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Structured Data and How It can Improve Mobile Search Results

1 July 2013 BY

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In three posts our newest special columnist Cindy Krum will take you through some essential mobile steps. Today the first in the series: Structured Data and How It can Improve Mobile Search Results.

For a long time, I have been focusing with my clients on not only mobile ranking, but also on the ‘look’ of their mobile search results. There is such a limited amount of screen real estate on a mobile SERP that you really need to make sure that your rankings are ‘touch-worthy’ and clickable. Structured data can really help with this!

Anything we can do to improve the ‘look’ of that result will make it much more appealing to a mobile searcher, and drive up the CTR. This includes adding in ‘rich snippits’, using author tagging, or schema.org formatting to help pull things like star rankings, relevant information or pictures into the mobile search results.

Lets consider the four results below for a mobile search on ‘gluten free apple crisp’. Each looks different from the other, though they all lead to a recipe for gluten free apple crisp:

Cindy-ABC

Cindy-D

Now, here is where this all gets weird and a bit confusing. Look at result ‘C’ from from the MinimalistBaker.com. In both desktop and mobile, this is actually the top ranking result. The difference is that the desktop result (for the exact same query and page) pulls in the full recipe micro-format, instead of using the authorship markup, as shown below:

cindy-search-result-ipad

Why is it showing one markup on mobile and a different, more compelling markup when the result is on a desktop or tablet? It appears that Google has an order of preference for the markup they will use, depending on if the search is from a mobile device or not; and when the results appear in a mobile search the preference appears to be social, over content-based. It is possible that this was just a fluke, or that Google was running a test, but either way, it is interesting!

AUTHORED BY:
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Cindy Krum is the CEO and Founder of MobileMoxie, LLC,, a mobile marketing consultancy and host of the most cutting-edge online mobile marketing toolset available today. Cindy is the author of Mobile Marketing: Finding Your Customers No Matter Where They Are.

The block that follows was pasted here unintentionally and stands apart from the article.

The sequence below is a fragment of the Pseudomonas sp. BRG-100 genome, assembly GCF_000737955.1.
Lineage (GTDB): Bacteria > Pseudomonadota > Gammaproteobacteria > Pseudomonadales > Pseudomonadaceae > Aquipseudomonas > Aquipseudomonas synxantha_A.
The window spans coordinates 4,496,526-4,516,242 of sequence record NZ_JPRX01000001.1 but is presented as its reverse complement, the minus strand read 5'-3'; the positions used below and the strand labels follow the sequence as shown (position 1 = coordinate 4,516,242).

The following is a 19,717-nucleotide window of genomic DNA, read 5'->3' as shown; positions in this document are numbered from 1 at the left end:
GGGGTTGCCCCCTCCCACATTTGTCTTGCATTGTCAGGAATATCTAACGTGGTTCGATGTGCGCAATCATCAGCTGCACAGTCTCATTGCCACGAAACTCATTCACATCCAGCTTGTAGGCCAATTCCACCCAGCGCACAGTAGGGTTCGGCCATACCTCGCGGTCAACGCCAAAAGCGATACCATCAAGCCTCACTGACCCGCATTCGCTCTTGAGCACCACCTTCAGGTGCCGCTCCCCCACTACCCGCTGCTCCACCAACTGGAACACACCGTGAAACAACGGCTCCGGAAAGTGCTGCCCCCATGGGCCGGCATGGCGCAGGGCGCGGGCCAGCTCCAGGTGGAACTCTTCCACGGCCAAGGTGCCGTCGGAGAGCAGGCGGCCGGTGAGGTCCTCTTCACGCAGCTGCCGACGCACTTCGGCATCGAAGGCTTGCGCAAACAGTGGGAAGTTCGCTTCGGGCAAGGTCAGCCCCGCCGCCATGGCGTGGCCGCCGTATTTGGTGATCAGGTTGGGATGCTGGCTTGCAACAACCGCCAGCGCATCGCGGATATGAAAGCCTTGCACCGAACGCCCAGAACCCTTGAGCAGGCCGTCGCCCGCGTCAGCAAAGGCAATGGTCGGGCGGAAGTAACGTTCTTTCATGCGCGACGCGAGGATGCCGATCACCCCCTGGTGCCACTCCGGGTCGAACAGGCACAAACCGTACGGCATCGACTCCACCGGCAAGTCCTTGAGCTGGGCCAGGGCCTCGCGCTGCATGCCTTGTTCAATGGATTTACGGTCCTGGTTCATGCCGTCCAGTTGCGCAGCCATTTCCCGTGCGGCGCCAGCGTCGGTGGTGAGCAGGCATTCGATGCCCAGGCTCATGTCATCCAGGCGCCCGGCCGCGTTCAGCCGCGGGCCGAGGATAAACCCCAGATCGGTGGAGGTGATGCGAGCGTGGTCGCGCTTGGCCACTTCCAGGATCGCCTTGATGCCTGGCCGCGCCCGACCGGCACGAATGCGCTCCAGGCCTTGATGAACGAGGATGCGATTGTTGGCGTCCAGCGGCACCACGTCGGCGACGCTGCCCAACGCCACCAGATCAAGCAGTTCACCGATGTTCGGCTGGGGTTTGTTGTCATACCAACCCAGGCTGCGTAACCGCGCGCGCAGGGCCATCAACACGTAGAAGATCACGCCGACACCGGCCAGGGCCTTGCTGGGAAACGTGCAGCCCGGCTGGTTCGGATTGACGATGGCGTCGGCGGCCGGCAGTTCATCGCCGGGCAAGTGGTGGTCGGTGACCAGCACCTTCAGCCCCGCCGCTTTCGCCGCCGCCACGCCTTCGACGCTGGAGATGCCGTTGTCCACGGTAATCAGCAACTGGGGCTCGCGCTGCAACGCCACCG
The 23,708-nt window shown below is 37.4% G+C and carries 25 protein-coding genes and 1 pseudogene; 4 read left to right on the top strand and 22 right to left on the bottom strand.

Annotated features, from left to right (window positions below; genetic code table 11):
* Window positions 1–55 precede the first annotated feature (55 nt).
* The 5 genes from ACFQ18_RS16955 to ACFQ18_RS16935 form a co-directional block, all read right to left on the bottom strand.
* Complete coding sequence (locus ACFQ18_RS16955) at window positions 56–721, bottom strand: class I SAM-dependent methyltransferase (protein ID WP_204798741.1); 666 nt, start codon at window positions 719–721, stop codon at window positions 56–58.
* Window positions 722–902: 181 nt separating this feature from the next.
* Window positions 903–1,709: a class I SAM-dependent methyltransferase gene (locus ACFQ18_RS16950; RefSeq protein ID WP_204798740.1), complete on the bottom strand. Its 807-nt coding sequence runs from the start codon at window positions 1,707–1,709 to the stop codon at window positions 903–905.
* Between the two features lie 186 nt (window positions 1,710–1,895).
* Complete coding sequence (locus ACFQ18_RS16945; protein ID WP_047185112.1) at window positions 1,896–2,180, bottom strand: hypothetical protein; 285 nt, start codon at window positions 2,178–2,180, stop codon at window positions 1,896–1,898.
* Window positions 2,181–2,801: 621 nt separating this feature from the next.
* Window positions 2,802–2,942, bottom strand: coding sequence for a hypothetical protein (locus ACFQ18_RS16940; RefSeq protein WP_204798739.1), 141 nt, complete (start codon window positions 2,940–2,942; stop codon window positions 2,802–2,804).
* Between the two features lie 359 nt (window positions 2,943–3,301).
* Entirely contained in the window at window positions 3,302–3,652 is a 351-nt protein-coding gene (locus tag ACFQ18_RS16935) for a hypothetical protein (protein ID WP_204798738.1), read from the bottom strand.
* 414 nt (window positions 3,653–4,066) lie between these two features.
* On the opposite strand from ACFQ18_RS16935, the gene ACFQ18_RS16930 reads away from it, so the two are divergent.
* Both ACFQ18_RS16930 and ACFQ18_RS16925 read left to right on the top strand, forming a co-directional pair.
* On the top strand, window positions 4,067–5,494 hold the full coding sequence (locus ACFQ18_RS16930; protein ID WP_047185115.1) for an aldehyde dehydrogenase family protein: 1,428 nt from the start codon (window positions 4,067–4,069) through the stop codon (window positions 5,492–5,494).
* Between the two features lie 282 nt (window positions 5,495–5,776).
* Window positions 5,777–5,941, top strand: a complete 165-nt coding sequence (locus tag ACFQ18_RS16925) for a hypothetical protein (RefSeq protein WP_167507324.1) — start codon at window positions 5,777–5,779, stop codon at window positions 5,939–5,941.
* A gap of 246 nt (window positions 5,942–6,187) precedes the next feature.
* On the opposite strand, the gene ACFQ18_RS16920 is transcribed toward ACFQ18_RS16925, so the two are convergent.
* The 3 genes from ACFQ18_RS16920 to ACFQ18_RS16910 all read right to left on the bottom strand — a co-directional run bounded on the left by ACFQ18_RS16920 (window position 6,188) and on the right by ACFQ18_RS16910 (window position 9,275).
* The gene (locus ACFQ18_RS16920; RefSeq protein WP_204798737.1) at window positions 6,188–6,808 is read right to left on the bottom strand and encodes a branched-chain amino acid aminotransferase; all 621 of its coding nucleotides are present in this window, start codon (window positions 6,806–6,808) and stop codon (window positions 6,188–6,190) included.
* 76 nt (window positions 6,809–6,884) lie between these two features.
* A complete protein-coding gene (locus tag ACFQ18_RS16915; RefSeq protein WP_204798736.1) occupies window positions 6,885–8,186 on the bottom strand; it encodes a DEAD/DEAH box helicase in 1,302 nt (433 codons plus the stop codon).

70 Responses to “Structured Data and How It can Improve Mobile Search Results”

  1. [...] Post from Cindy Krum on State of Search Structured Data and How It can Improve Mobile Search Results [...]

  2. [...] Structured Data and How It can Improve Mobile Search Results, State of Search [...]

  3. [...] In three posts our newest special columnist Cindy Krum will take you through some essential mobile steps. Today part two. Find part one here. [...]

  4. [...] in June, apart, obviously, ALL the State of Search posts, like these ones by our new SOS writer, Cindy Krum, who wrote also this other superb post on Search Engine [...]

  5. [...] in June, apart, obviously, ALL the State of Search posts, like these ones by our new SOS writer, Cindy Krum, who wrote also this other superb post on Search Engine [...]

  6. [...] In three posts our newest special columnist Cindy Krum will take you through some essential mobile steps. Today part two. Find part one here. [...]

  7. [...] – Structured Data: Structured data can generate rich snippets, and most rich snippets are good for mobile search (again, due to the limited screen real estate, a good rich snippet can dominate a mobile SERP). [...]

  8. [...] – Structured Data: Structured data can generate rich snippets, and most rich snippets are good for mobile search (again, due to the limited screen real estate, a good rich snippet can dominate a mobile SERP). [...]

  9. Interesting find, Cindy. It has been noticed that Google will show different rich snippets for different search queries. Sometimes they will display the authorship rich snippet, at other times some other structured data markup. So I guess the lesson is to mark up your page with as much structured data as possible (author or publisher tags, schemas, Open Graph, etc) so that you cover all of your bases, so to speak.

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Nice job, you found it!

Now, go try out the 12th one:

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Type the page into Google translate (replace the example with the page you want):

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How about that!?

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